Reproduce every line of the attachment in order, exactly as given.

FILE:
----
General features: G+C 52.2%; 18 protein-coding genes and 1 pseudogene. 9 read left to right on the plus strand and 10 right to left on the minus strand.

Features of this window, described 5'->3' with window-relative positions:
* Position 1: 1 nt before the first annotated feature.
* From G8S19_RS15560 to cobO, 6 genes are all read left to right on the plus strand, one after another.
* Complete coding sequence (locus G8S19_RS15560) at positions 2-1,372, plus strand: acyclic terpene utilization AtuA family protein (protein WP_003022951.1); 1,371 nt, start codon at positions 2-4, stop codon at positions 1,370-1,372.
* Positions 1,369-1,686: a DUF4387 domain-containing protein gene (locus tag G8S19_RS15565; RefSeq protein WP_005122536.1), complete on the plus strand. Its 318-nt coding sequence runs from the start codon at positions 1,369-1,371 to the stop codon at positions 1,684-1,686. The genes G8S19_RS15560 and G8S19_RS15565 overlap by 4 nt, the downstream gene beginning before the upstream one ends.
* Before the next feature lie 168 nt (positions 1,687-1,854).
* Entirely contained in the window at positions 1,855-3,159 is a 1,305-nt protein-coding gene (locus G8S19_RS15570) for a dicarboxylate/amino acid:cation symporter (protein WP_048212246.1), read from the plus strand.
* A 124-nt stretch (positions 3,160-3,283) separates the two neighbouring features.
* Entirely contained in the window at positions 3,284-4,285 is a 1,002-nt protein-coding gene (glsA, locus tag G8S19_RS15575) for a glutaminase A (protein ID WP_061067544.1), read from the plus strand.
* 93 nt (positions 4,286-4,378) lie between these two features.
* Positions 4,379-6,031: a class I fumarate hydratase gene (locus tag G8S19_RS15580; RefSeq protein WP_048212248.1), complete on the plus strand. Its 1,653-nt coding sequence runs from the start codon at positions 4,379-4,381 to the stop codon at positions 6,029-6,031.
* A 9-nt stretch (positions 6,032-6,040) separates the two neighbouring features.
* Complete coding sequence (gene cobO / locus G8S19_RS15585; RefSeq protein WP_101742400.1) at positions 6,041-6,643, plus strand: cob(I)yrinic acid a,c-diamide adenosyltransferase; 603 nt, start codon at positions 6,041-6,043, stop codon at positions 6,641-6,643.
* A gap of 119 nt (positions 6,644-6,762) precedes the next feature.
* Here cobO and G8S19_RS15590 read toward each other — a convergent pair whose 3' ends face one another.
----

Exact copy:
General features: G+C 52.2%; 18 protein-coding genes and 1 pseudogene. 9 read left to right on the plus strand and 10 right to left on the minus strand.

Features of this window, described 5'->3' with window-relative positions:
* Position 1: 1 nt before the first annotated feature.
* From G8S19_RS15560 to cobO, 6 genes are all read left to right on the plus strand, one after another.
* Complete coding sequence (locus G8S19_RS15560) at positions 2-1,372, plus strand: acyclic terpene utilization AtuA family protein (protein WP_003022951.1); 1,371 nt, start codon at positions 2-4, stop codon at positions 1,370-1,372.
* Positions 1,369-1,686: a DUF4387 domain-containing protein gene (locus tag G8S19_RS15565; RefSeq protein WP_005122536.1), complete on the plus strand. Its 318-nt coding sequence runs from the start codon at positions 1,369-1,371 to the stop codon at positions 1,684-1,686. The genes G8S19_RS15560 and G8S19_RS15565 overlap by 4 nt, the downstream gene beginning before the upstream one ends.
* Before the next feature lie 168 nt (positions 1,687-1,854).
* Entirely contained in the window at positions 1,855-3,159 is a 1,305-nt protein-coding gene (locus G8S19_RS15570) for a dicarboxylate/amino acid:cation symporter (protein WP_048212246.1), read from the plus strand.
* A 124-nt stretch (positions 3,160-3,283) separates the two neighbouring features.
* Entirely contained in the window at positions 3,284-4,285 is a 1,002-nt protein-coding gene (glsA, locus tag G8S19_RS15575) for a glutaminase A (protein ID WP_061067544.1), read from the plus strand.
* 93 nt (positions 4,286-4,378) lie between these two features.
* Positions 4,379-6,031: a class I fumarate hydratase gene (locus tag G8S19_RS15580; RefSeq protein WP_048212248.1), complete on the plus strand. Its 1,653-nt coding sequence runs from the start codon at positions 4,379-4,381 to the stop codon at positions 6,029-6,031.
* A 9-nt stretch (positions 6,032-6,040) separates the two neighbouring features.
* Complete coding sequence (gene cobO / locus G8S19_RS15585; RefSeq protein WP_101742400.1) at positions 6,041-6,643, plus strand: cob(I)yrinic acid a,c-diamide adenosyltransferase; 603 nt, start codon at positions 6,041-6,043, stop codon at positions 6,641-6,643.
* A gap of 119 nt (positions 6,644-6,762) precedes the next feature.
* Here cobO and G8S19_RS15590 read toward each other — a convergent pair whose 3' ends face one another.